Such is the level of scrutiny facing alternative fund managers that the general trend towards increased usage of independent directors has risen in recent times. Maree Martin (pictured), Counsel at Conyers Dill & Pearman, confirms that fund boards are not only becoming comprised of majority independent directors but that a more recent trend is the use of split independent boards.
“This is adding even greater independence to the board,” says Martin. “The perception being that whilst directorships are an individual appointment, if two directors are from the same firm they may adopt the same approach to matters arising for their consideration. A split independent board overcomes this issue.”
To underscore the importance of finding well qualified, suitable independent directors, fund managers are doing more due diligence on candidates for such positions. Prior to the global financial crisis, fund managers would often be satisfied to choose a directorship provider and accept any two directors suggested to them to use on the board. This is happening far less.
“At the very least managers want to know the background of each director, interview them and in some cases, meet with them in person. It increases trust in the whole process. The independent aspect helps allay investors’ concerns when it comes to other functions being done in-house by the manager,” says Martin.
Another aspect to consider is the Statement of Guidance (SoG) that CIMA issued in 2013 and which it updated in 2016. The SOG provides a governance framework aimed at the governing bodies of entities regulated by CIMA. In short, it sets out how a board should operate and the minimum expectations for prudent fund governance.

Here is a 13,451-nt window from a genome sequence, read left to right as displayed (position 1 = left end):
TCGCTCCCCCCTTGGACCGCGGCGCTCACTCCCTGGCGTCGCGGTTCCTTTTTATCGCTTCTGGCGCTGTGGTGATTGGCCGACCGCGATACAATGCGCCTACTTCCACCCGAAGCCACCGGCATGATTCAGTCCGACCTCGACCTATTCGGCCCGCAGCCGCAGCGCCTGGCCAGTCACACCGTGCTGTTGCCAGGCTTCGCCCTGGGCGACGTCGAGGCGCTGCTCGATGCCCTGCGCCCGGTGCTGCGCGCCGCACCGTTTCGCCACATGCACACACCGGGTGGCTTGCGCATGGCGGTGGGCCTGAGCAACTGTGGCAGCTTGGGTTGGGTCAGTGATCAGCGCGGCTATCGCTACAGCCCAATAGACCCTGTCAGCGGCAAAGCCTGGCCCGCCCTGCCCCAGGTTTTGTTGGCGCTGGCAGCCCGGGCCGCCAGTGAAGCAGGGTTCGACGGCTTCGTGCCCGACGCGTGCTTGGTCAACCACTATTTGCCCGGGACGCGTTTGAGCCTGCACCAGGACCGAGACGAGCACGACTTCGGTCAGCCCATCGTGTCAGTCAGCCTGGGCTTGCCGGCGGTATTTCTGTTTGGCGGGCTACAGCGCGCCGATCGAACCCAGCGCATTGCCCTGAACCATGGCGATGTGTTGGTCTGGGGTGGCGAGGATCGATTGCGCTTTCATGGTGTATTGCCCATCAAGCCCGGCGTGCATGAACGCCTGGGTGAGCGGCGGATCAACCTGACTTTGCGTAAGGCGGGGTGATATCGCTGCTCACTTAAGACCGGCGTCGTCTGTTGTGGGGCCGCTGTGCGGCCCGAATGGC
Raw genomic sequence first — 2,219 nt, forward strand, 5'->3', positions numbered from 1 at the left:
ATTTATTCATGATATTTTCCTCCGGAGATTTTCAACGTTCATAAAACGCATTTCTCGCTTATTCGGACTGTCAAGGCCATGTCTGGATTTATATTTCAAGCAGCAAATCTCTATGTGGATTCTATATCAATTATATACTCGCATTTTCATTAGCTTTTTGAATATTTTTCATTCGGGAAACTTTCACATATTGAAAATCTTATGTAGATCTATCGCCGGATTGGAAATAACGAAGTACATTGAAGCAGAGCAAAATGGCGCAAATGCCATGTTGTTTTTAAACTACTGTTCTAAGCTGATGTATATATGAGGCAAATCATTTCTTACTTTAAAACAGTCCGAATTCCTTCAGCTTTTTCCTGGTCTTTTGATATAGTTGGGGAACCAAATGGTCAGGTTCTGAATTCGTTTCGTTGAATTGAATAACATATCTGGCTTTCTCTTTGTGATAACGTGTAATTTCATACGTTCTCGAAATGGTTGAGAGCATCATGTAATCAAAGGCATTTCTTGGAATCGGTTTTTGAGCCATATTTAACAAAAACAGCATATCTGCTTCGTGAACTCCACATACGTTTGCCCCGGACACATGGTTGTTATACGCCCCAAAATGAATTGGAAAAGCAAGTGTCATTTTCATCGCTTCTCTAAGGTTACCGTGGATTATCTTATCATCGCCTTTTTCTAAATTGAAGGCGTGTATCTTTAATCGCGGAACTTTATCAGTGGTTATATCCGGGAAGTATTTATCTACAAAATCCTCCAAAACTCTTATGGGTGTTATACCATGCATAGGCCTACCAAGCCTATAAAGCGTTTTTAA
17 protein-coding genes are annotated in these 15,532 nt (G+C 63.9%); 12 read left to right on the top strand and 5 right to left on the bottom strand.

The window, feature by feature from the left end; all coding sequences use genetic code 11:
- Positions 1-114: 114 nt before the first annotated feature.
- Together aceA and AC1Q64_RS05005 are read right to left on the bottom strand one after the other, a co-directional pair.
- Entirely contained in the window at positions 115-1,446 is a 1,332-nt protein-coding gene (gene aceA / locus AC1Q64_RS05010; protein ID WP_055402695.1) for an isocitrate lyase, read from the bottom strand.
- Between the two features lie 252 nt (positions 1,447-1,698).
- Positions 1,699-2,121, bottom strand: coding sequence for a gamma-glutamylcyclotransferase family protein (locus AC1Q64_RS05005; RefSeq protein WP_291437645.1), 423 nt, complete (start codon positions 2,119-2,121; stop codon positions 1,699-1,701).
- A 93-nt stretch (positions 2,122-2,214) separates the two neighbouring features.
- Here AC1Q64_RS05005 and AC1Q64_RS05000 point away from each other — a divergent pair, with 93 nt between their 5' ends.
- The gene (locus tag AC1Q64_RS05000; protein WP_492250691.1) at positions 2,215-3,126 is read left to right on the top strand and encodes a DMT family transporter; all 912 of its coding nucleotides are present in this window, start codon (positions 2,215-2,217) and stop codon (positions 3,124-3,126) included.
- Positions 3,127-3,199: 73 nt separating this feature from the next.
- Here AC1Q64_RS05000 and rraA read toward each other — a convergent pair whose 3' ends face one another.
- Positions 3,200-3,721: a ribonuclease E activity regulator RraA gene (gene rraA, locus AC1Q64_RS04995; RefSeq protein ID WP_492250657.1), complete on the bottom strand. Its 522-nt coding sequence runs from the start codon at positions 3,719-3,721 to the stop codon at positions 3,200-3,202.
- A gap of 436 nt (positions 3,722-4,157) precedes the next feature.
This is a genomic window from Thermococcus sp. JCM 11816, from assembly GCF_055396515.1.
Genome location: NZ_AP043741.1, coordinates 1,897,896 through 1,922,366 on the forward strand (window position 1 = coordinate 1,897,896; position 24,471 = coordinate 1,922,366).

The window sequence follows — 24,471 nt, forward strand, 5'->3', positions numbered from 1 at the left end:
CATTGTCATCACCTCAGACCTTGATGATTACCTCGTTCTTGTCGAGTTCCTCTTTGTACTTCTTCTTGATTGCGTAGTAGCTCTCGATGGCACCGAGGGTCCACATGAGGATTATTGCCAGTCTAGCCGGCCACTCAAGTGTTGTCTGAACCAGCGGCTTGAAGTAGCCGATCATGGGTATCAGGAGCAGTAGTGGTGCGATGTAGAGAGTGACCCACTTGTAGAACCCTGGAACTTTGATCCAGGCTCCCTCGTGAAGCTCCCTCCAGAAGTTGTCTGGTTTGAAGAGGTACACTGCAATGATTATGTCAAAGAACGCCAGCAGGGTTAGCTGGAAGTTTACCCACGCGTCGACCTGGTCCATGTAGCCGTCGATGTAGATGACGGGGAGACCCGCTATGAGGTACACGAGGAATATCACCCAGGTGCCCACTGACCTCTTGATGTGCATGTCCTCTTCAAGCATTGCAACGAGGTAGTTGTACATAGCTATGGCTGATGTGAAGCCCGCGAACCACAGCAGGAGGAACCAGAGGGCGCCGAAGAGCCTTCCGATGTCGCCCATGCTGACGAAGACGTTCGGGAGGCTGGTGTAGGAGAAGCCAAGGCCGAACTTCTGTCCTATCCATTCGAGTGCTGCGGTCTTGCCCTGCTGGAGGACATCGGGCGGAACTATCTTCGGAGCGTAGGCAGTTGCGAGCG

“When it was first published there were a few items that your average small to mid-sized fund didn’t customarily comply with,” comments Martin. “Now we are seeing most managers complying with the SoG, which covers general oversight, management of conflicts, frequency of meetings, applicable fiduciary duties and the type of documentation that should be kept by the fund.”
“Whilst common for the larger fund manager, now small and medium sized fund managers are putting together their own operating manuals. There’s a general increase in the expectation that funds need to operate in a way that meets international standards rather than simply doing the bare minimum to satisfy Cayman requirements.”
Investors want to make sure that when they invest in a Cayman fund that the jurisdiction is doing everything that is expected of a leading financial centre. The updated SoG is one of the latest examples of Cayman’s commitment to transparency and effective oversight of fund operations. Martin confirms that the board always has to have “effective oversight and supervision” of all service providers including the investment manager.
“Independent directors may have more experience in complying with a range of different operational and regulatory requirements; a director from the fund manager might wish to focus more on commercial matters and the investment activities of the fund.
“The board needs to monitor all service providers and ensure that they know what is going on in terms of the fund’s operations. It is therefore increasingly important to have independent directors who are experienced in these matters. Split boards can provide a diversity of experience and expertise that can prove valuable for funds in these times of increasing regulatory and investor scrutiny,” concludes Martin.